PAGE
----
The women in my father’s practice for whom he did abortions educated me and taught me that abortion is about women’s hopes, dreams, potential and the rest of their lives. Abortion is a matter of survival for women. – Dr. George Tiller, Voices of Choice, 2003

*I know that the definition is not the best because abortion is such a heated debate that definitions can interpret the meaning of abortion in different ways. But it’s used in the above context to prove a point.

3 Comments
  1. Serenity permalink
    January 25, 2010 1:43 am

    I’m here via Feministe 🙂

    “It’s not the government’s damn business as to what women should do with their bodies!”

    I agree. But for a pro-lifer who believes life begins at conception, abortion = ending a life, and it’d be an irresponsible government that *didn’t* make it illegal.

    The fundamental divide between pro-life and pro-choice standpoints isn’t women’s bodily sovereignty, it’s where life begins. And since that can’t be proven one way or the other, there can be no reconciliation between the two viewpoints.

    “But pro-lifers—I’m not asking you to get an abortion if and when you have an unintended pregnancy. Because you know what? You can do whatever you want with your body; and I can do whatever I want with mine.”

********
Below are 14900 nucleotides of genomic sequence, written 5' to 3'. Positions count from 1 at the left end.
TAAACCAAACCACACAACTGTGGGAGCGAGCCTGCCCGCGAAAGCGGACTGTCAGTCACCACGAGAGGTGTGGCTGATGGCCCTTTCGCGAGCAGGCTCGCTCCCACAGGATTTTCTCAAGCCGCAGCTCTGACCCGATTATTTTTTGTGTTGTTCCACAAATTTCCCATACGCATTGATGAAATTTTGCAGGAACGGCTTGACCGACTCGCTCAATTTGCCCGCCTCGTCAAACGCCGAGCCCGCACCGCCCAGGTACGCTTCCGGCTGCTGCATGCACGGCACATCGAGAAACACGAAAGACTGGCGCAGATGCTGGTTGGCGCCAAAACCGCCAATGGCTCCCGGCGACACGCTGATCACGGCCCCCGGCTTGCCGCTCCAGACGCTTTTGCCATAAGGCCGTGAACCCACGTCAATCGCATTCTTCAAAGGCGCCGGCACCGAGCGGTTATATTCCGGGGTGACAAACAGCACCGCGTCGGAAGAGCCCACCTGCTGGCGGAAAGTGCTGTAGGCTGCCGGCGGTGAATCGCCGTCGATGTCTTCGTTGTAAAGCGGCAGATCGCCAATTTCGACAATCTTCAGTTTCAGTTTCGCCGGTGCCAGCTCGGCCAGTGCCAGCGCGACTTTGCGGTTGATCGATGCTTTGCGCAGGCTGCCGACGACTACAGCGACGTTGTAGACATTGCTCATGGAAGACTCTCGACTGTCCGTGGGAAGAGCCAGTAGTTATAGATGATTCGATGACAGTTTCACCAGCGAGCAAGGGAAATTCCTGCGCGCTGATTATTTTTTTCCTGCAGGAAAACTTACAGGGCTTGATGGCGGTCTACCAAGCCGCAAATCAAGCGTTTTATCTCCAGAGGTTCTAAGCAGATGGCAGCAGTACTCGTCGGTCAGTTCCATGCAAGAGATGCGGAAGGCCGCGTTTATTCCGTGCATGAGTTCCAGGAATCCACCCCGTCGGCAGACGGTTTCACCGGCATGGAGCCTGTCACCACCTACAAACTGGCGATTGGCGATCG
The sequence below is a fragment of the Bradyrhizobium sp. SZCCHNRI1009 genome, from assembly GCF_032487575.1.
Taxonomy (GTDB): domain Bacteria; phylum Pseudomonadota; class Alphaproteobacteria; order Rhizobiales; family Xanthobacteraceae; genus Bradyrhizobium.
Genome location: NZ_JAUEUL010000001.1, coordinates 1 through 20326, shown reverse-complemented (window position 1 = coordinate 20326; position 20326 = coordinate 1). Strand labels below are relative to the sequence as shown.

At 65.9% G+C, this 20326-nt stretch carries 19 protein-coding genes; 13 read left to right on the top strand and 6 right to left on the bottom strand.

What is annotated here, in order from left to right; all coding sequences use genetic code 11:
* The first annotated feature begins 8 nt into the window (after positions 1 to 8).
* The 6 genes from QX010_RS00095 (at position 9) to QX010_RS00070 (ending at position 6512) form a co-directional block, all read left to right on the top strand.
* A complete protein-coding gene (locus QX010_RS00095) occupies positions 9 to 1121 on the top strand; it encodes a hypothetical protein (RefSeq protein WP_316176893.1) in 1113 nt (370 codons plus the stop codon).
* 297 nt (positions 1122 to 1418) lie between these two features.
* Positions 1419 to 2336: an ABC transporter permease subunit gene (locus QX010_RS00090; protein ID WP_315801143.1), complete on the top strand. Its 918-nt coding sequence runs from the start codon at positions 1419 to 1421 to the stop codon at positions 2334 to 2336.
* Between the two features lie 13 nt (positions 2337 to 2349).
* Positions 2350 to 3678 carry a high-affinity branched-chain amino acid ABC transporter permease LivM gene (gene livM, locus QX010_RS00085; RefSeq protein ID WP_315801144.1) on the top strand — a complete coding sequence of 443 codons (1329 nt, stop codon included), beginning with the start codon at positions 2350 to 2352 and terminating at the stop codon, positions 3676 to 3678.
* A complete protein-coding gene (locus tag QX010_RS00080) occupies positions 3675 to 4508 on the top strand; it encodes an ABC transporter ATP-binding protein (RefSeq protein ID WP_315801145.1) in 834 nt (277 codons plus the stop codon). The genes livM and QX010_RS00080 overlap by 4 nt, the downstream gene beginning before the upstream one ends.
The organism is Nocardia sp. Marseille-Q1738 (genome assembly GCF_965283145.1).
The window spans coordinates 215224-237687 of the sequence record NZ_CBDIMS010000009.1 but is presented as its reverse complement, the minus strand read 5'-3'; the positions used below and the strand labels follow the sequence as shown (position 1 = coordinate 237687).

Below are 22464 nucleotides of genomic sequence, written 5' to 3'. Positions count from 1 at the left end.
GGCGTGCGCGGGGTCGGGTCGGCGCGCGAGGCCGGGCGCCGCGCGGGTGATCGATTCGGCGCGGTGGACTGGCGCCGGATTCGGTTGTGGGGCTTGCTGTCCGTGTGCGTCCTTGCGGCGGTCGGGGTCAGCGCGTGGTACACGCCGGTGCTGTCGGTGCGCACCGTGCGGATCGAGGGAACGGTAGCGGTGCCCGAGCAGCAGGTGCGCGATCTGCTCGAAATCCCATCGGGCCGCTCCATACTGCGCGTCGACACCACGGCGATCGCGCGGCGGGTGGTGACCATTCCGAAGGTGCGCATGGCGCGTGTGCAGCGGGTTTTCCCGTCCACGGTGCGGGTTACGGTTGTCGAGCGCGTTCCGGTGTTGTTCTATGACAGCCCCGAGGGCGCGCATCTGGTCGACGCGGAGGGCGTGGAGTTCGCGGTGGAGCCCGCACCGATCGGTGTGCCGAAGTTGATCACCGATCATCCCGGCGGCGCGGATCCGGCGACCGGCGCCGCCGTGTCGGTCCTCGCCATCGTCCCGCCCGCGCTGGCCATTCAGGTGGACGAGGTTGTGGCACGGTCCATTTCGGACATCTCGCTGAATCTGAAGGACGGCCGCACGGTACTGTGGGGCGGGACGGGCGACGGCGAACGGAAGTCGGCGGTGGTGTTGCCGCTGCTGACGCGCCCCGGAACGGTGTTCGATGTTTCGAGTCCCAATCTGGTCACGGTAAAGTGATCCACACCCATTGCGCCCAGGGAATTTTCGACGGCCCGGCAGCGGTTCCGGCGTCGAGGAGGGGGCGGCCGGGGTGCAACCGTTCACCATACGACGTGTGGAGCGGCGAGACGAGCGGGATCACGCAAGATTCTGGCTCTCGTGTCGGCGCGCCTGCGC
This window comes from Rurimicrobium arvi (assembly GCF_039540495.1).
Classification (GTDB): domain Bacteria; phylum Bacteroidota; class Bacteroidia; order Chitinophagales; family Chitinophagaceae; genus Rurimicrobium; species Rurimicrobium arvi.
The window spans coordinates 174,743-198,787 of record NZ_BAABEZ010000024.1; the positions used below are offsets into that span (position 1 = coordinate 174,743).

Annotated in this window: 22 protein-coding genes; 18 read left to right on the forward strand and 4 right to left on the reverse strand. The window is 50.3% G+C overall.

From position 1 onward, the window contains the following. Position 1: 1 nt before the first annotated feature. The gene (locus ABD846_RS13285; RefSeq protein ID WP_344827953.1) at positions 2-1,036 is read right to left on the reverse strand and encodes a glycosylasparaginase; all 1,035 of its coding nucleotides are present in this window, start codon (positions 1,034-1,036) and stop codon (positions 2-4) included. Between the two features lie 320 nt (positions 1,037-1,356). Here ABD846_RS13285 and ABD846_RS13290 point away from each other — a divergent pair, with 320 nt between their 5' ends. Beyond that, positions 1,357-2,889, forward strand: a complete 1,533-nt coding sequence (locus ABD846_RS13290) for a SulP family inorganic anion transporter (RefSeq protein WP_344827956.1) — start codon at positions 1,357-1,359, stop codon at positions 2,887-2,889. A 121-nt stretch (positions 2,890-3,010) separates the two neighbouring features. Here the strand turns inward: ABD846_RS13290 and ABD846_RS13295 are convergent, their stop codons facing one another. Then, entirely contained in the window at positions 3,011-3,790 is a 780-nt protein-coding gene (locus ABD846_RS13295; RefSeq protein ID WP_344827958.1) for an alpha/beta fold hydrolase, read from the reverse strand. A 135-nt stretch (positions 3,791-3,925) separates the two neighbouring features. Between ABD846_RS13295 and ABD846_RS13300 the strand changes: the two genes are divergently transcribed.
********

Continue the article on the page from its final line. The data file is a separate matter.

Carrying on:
To a staunch pro-lifer, this is akin to saying “I’m not asking you to murder anyone yourself, just respect my right to do so.” Having participated in many abortion debates online, that’s usually what it comes down to.

  2. January 25, 2010 9:56 am

    I agree with the fundamental divide of pro-lifers believing that life begins at conception. While your last quote may be harsh (“I’m not asking you to murder anyone yourself, just respect my right to do so.”), I agree that it’s that’s what pro-lifers perceive the pro-choice debate to be.

    However, my point was to talk more about respecting sides, and think that both sides need to understand the consequences of having an abortion and not having an abortion. I respect why pro-lifers believe that life begins at conception, but they also need to respect what I believe in women’s bodily sovereignty.